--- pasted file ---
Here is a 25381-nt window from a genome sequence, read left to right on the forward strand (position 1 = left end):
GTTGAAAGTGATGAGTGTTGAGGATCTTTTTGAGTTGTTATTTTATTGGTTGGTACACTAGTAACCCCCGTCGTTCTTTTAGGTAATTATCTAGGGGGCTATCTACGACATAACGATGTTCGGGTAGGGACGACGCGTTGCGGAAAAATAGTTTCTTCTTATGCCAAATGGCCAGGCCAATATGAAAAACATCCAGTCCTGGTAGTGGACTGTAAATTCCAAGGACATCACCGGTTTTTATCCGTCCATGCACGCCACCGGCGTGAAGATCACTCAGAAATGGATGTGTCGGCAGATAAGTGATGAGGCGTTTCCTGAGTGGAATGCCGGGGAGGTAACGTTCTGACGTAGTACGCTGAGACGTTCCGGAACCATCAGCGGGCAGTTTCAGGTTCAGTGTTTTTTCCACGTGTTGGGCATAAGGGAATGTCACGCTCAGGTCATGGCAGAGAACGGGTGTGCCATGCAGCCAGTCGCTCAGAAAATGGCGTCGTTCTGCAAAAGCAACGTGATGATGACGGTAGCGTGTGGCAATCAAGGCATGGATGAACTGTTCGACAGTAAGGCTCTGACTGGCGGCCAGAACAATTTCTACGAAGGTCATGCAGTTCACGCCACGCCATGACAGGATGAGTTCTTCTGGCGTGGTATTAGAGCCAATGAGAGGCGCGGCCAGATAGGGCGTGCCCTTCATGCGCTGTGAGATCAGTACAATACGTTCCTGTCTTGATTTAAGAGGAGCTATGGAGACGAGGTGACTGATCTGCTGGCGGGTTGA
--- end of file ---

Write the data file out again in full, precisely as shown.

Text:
Here is a 25381-nt window from a genome sequence, read left to right on the forward strand (position 1 = left end):
GTTGAAAGTGATGAGTGTTGAGGATCTTTTTGAGTTGTTATTTTATTGGTTGGTACACTAGTAACCCCCGTCGTTCTTTTAGGTAATTATCTAGGGGGCTATCTACGACATAACGATGTTCGGGTAGGGACGACGCGTTGCGGAAAAATAGTTTCTTCTTATGCCAAATGGCCAGGCCAATATGAAAAACATCCAGTCCTGGTAGTGGACTGTAAATTCCAAGGACATCACCGGTTTTTATCCGTCCATGCACGCCACCGGCGTGAAGATCACTCAGAAATGGATGTGTCGGCAGATAAGTGATGAGGCGTTTCCTGAGTGGAATGCCGGGGAGGTAACGTTCTGACGTAGTACGCTGAGACGTTCCGGAACCATCAGCGGGCAGTTTCAGGTTCAGTGTTTTTTCCACGTGTTGGGCATAAGGGAATGTCACGCTCAGGTCATGGCAGAGAACGGGTGTGCCATGCAGCCAGTCGCTCAGAAAATGGCGTCGTTCTGCAAAAGCAACGTGATGATGACGGTAGCGTGTGGCAATCAAGGCATGGATGAACTGTTCGACAGTAAGGCTCTGACTGGCGGCCAGAACAATTTCTACGAAGGTCATGCAGTTCACGCCACGCCATGACAGGATGAGTTCTTCTGGCGTGGTATTAGAGCCAATGAGAGGCGCGGCCAGATAGGGCGTGCCCTTCATGCGCTGTGAGATCAGTACAATACGTTCCTGTCTTGATTTAAGAGGAGCTATGGAGACGAGGTGACTGATCTGCTGGCGGGTTGA